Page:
As a quick guide, your stabilisation at full draw should allow your sight to float over the gold and not want to drift away in any direction. Secondly, as you draw the bow back the longrod should not want to tip upwards. This is where a degree of trial and error is required with the adding or removing of weights, as everyone’s draw is unique.
There are many variations to the above mentioned ‘standard’ configuration. The most common include not using an extension bar and attaching the v-bar to the back of the riser either in line with the longrod or further down. Others will use an adjustable v-bar that allows you to change the angles of the short rods.
All of these are examples of trial and error by the archer and their coach – everyone is looking for those extra points. However, for the novice archer it is best to keep things simple. You can then use the time you would have taken fiddling to practice your form.
Upgrading your system
Anyone browsing on the internet will quickly notice that the choice is vast – along with the wide range of prices.
I am often asked: will a £150 longrod be better than one that costs £30? In terms of the primary function of a longrod to reduce hand torque, the answer is no.
But it is not as simple as that. We now have a multitude of materials used, different diameters and even shapes. All of these add secondary benefits such as help with bow vibration, how the rods react during the shot, stiffness, the look, and even their wind cheating properties.
A popular trend is for stiffer and stiffer rods. This has big benefits for archers that like to pile lots of weight on the end of their rods, the stiffness reduces the flex and keeps the bow stable.
On the downside you can end up with a harsh or ‘dead’ feeling bow lacking in feedback, which can also be quite critical to a poor shot due to the lack of flexibility in the configuration. You will also have to be very fit to shoot with it.
Rods are also generally getting thinner in diameter, to lessen the effect of the wind, although for most club archers, the wind affects the archer more than the rotation properties of the stabilisation.
Most riser manufacturers produce stabiliser systems to match a riser model, usually colour co-ordinating with the risers. But in most cases, they will transfer and work on other manufacturers’ products. There are also a handful of dedicated manufacturers specialising in everything to do with stabilisation.
Which you choose is a personal choice; ideally you should try before you buy. But these days it is becoming difficult to find everything in one place as dealers are stocking less with the internet becoming more prominent. I always recommend that at the very least try the longrod on your setup as this has the biggest effect.
What do top archers use?
Most international archers fit into two categories, a light or a heavy set up and their choice of manufacturer is mostly down to sponsorship.These days, overall, a lighter set up is favoured by most international archers.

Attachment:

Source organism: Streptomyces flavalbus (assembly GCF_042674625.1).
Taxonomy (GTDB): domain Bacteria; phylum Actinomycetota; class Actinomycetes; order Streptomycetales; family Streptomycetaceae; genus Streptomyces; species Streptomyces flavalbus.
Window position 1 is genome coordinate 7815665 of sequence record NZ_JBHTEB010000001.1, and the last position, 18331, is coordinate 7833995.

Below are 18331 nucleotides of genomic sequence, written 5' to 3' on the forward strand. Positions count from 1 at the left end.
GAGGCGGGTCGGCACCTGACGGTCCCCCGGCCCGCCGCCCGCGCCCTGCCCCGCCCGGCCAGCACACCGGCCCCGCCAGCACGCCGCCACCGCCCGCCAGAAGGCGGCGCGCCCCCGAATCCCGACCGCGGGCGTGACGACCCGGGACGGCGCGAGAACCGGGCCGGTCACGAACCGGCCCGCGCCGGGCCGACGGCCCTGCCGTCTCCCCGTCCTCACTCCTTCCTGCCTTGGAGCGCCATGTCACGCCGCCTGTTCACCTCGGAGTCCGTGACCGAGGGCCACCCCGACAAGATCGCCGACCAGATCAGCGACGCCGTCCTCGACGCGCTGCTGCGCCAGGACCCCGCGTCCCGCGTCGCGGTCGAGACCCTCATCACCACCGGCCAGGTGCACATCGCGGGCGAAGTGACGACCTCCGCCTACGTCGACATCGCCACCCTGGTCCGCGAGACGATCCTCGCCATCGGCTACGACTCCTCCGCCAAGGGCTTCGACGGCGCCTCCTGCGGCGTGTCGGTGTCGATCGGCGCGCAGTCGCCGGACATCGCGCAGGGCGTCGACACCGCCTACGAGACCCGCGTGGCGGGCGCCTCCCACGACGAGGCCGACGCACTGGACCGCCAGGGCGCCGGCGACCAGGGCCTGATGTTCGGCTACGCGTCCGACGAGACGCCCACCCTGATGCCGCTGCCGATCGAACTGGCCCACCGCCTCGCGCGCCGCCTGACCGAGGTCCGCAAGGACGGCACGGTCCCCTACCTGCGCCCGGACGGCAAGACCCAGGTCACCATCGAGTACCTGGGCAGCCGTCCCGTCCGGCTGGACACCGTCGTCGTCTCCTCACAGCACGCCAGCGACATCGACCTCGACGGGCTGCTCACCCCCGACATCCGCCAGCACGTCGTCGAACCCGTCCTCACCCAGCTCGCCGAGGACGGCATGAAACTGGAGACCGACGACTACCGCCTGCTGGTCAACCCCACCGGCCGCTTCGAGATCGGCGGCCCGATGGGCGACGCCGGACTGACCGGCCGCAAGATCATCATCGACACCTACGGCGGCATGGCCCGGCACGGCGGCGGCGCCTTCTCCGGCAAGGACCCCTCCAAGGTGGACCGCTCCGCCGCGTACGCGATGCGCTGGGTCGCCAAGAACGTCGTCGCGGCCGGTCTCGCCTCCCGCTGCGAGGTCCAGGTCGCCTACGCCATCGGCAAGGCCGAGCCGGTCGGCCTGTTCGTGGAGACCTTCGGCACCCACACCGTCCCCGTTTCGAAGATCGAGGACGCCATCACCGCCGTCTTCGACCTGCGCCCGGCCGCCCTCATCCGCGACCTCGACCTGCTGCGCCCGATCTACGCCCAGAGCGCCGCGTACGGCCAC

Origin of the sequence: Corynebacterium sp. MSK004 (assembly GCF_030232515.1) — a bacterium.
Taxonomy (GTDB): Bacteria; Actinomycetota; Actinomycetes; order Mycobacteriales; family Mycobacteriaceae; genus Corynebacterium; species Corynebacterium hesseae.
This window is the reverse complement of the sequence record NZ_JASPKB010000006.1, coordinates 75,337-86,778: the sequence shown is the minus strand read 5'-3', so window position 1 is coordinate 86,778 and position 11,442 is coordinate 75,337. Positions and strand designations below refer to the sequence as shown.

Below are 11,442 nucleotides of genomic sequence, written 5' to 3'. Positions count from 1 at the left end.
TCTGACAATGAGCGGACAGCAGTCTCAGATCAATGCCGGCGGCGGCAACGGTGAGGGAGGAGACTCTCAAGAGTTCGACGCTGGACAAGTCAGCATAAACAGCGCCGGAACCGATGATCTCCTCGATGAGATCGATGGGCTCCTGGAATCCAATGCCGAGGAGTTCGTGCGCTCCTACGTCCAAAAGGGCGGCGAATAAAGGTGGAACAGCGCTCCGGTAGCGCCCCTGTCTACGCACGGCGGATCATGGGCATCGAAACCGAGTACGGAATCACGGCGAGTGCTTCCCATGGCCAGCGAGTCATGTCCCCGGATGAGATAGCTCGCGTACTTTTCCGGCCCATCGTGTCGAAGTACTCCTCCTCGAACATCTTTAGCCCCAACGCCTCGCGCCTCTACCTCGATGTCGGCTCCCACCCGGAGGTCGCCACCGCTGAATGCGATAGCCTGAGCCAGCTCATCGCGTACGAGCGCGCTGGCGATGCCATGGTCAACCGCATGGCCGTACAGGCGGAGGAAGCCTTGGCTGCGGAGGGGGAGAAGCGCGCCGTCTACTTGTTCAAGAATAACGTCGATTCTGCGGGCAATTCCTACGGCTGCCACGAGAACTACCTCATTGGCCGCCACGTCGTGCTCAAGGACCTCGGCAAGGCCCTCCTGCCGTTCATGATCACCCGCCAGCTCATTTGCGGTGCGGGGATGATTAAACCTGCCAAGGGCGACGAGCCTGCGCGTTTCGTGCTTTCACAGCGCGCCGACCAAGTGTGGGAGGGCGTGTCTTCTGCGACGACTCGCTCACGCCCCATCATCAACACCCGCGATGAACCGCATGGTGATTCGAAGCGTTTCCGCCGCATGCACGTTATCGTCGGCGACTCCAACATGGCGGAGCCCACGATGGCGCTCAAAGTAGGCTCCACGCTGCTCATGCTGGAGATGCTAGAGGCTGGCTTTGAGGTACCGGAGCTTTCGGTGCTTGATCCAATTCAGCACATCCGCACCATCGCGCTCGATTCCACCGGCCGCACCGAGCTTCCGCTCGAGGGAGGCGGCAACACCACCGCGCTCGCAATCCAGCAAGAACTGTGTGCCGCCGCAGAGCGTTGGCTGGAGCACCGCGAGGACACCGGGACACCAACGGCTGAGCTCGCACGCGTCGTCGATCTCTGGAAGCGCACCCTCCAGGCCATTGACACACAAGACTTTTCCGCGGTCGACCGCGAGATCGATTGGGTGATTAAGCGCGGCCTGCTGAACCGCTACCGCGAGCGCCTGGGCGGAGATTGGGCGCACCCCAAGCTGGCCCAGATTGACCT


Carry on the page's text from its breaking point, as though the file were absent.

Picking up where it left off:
You will notice that the configurations are quite simple, with a rubber dampener and a small amount of weight at the ends. This configuration does not require the very stiff rods, just enough to not bend or flap around with the weight added.
Perhaps the biggest benefit is the ability to have more control in the wind, because when you are against the clock and the wind blows you off the gold it is easier to drift back. An added advantage of a lighter set up is that it reduces fatigue as the shot cycle can be quite quick.
A heavy set up, with lots of weight on the rods, feels very solid and stable keeping the sight pin hovering over the gold. Archers shooting this type of configuration need to be very fit and have a very definite, slower and controlled shot cycle.
Manufacturers will make weights to complement their designs, the threads are typically 1/4″ (some stiffer rods us 5/16″), most are between 20g-40g and about a centimetre long.
This is fine if you have a light set up, but when adding lots of weight they do get rather long, the alternatives are heavier, bigger diameter weights known as disks, as used in most compound archery setups, which are slimmer to keep the overall length manageable.
Typically, a top archer’s lightweight set up will have around 140g on the longrod and 115g on each twin rod. A heavy set up could start at 300g and 250g respectively.
There are 2 types of v-bar, fixed or adjustable.
Adjustable v-bars allow you to set the vertical and horizontal positions of the short rods allowing you to get the bow rotation just as you like it.
Fixed v-bars are a solid bar in metal or carbon with no adjustment, so you buy the one that is suitable to your requirements. The most popular is a 0 x 45, where there is no vertical angle on the short rods, and they are set at 45 degrees to the riser. Others range from 30 to 40 degrees and 11 degrees down.
A short top rod fitted just below the top limb pocket creates further resistance to the riser twisting, usually from 5″ to 10″ long. Many top archers describe adding this as much for ‘feel’ as anything else.
Risers these days come with a multitude of bushings to allow you to add additional mass weight to the riser, so if the riser is not heavy enough more weight can be added.
Typically, barebow archers, who are not allowed stabilisers, can add weight to the riser to help with the vertical balance and stop the bow tipping backwards, usually by adding weight to the bushing close to the bottom limb pocket.
Ultimately, time is required to find what best works for you, or if time is at a premium you cannot go far wrong by imitating the lighter setups favoured by most top archers – for example, the Korean international team. But if you aspire to tighter groups, adding the correct stabilisation to an Olympic recurve is essential.
Looking for a complete guide to compound bow stabilisation instead? We have that right here.